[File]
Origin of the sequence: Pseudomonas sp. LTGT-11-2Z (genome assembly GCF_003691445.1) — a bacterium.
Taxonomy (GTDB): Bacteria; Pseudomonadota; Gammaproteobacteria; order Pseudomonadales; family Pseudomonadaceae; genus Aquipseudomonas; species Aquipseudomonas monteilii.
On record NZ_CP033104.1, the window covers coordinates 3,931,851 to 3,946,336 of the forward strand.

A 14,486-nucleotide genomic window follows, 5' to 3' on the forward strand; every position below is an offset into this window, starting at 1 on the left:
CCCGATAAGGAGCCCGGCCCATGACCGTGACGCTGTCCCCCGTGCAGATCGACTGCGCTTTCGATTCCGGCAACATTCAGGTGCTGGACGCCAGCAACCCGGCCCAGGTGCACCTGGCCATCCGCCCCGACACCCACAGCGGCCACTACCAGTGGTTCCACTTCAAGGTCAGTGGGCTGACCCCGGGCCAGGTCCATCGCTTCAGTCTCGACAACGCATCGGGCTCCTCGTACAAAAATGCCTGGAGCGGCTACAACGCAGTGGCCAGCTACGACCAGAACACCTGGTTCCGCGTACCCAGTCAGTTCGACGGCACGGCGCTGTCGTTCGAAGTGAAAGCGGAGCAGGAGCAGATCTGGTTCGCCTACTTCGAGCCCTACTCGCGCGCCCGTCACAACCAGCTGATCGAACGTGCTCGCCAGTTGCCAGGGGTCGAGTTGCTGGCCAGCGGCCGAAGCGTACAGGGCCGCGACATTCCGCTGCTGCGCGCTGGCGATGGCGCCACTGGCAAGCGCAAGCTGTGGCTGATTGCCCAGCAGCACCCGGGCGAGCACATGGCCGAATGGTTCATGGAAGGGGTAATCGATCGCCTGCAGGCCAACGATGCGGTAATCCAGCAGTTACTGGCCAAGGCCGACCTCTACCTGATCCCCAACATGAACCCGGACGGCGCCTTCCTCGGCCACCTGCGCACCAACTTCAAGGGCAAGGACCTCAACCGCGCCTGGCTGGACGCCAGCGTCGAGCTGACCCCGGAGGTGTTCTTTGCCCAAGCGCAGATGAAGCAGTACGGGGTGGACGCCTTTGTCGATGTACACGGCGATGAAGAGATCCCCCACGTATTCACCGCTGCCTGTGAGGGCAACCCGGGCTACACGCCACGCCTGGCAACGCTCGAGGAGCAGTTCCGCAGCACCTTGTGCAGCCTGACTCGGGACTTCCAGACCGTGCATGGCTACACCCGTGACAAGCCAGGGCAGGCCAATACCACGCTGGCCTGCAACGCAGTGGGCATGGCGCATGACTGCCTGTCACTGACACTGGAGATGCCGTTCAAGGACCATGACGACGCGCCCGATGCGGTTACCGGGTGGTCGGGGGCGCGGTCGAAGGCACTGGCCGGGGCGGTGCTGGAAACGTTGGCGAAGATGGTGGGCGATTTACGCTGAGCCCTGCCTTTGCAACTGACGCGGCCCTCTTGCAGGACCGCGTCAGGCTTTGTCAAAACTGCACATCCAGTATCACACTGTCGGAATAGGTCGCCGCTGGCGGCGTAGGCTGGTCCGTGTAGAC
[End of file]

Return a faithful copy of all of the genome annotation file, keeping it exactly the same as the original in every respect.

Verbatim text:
Origin of the sequence: Pseudomonas sp. LTGT-11-2Z (genome assembly GCF_003691445.1) — a bacterium.
Taxonomy (GTDB): Bacteria; Pseudomonadota; Gammaproteobacteria; order Pseudomonadales; family Pseudomonadaceae; genus Aquipseudomonas; species Aquipseudomonas monteilii.
On record NZ_CP033104.1, the window covers coordinates 3,931,851 to 3,946,336 of the forward strand.

A 14,486-nucleotide genomic window follows, 5' to 3' on the forward strand; every position below is an offset into this window, starting at 1 on the left:
CCCGATAAGGAGCCCGGCCCATGACCGTGACGCTGTCCCCCGTGCAGATCGACTGCGCTTTCGATTCCGGCAACATTCAGGTGCTGGACGCCAGCAACCCGGCCCAGGTGCACCTGGCCATCCGCCCCGACACCCACAGCGGCCACTACCAGTGGTTCCACTTCAAGGTCAGTGGGCTGACCCCGGGCCAGGTCCATCGCTTCAGTCTCGACAACGCATCGGGCTCCTCGTACAAAAATGCCTGGAGCGGCTACAACGCAGTGGCCAGCTACGACCAGAACACCTGGTTCCGCGTACCCAGTCAGTTCGACGGCACGGCGCTGTCGTTCGAAGTGAAAGCGGAGCAGGAGCAGATCTGGTTCGCCTACTTCGAGCCCTACTCGCGCGCCCGTCACAACCAGCTGATCGAACGTGCTCGCCAGTTGCCAGGGGTCGAGTTGCTGGCCAGCGGCCGAAGCGTACAGGGCCGCGACATTCCGCTGCTGCGCGCTGGCGATGGCGCCACTGGCAAGCGCAAGCTGTGGCTGATTGCCCAGCAGCACCCGGGCGAGCACATGGCCGAATGGTTCATGGAAGGGGTAATCGATCGCCTGCAGGCCAACGATGCGGTAATCCAGCAGTTACTGGCCAAGGCCGACCTCTACCTGATCCCCAACATGAACCCGGACGGCGCCTTCCTCGGCCACCTGCGCACCAACTTCAAGGGCAAGGACCTCAACCGCGCCTGGCTGGACGCCAGCGTCGAGCTGACCCCGGAGGTGTTCTTTGCCCAAGCGCAGATGAAGCAGTACGGGGTGGACGCCTTTGTCGATGTACACGGCGATGAAGAGATCCCCCACGTATTCACCGCTGCCTGTGAGGGCAACCCGGGCTACACGCCACGCCTGGCAACGCTCGAGGAGCAGTTCCGCAGCACCTTGTGCAGCCTGACTCGGGACTTCCAGACCGTGCATGGCTACACCCGTGACAAGCCAGGGCAGGCCAATACCACGCTGGCCTGCAACGCAGTGGGCATGGCGCATGACTGCCTGTCACTGACACTGGAGATGCCGTTCAAGGACCATGACGACGCGCCCGATGCGGTTACCGGGTGGTCGGGGGCGCGGTCGAAGGCACTGGCCGGGGCGGTGCTGGAAACGTTGGCGAAGATGGTGGGCGATTTACGCTGAGCCCTGCCTTTGCAACTGACGCGGCCCTCTTGCAGGACCGCGTCAGGCTTTGTCAAAACTGCACATCCAGTATCACACTGTCGGAATAGGTCGCCGCTGGCGGCGTAGGCTGGTCCGTGTAGAC